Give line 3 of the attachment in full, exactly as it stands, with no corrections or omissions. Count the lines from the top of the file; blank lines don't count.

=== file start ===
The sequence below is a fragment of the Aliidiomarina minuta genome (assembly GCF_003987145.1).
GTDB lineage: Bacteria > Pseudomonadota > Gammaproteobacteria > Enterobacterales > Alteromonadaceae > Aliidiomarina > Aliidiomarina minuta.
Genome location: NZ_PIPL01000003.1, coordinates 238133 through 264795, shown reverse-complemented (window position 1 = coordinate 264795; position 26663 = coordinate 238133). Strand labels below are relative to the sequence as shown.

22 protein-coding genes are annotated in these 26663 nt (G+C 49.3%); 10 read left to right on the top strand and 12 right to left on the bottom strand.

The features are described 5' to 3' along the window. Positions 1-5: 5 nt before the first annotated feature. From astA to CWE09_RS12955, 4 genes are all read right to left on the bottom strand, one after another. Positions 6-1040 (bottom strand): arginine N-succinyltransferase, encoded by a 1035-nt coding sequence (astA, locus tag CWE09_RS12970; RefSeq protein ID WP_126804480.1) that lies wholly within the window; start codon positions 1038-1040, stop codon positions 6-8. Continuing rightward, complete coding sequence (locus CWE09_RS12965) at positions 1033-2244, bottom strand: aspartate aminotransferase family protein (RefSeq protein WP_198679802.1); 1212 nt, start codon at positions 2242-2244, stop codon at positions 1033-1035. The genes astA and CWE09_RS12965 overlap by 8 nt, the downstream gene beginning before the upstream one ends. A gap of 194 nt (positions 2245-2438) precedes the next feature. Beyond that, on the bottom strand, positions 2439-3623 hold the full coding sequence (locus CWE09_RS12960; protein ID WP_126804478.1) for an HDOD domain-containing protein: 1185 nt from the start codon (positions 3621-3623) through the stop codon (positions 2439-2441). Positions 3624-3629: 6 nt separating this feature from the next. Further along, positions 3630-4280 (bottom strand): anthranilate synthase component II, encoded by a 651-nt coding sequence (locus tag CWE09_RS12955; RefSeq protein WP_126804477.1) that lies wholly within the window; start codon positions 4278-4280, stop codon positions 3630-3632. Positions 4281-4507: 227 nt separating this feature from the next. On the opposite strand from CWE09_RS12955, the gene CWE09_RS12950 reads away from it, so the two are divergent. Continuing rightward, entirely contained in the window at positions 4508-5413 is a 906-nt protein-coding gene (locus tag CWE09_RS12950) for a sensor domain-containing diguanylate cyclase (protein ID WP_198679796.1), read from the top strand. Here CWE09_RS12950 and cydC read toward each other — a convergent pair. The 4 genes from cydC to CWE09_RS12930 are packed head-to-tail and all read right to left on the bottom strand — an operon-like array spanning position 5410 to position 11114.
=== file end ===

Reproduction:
Genome location: NZ_PIPL01000003.1, coordinates 238133 through 264795, shown reverse-complemented (window position 1 = coordinate 264795; position 26663 = coordinate 238133). Strand labels below are relative to the sequence as shown.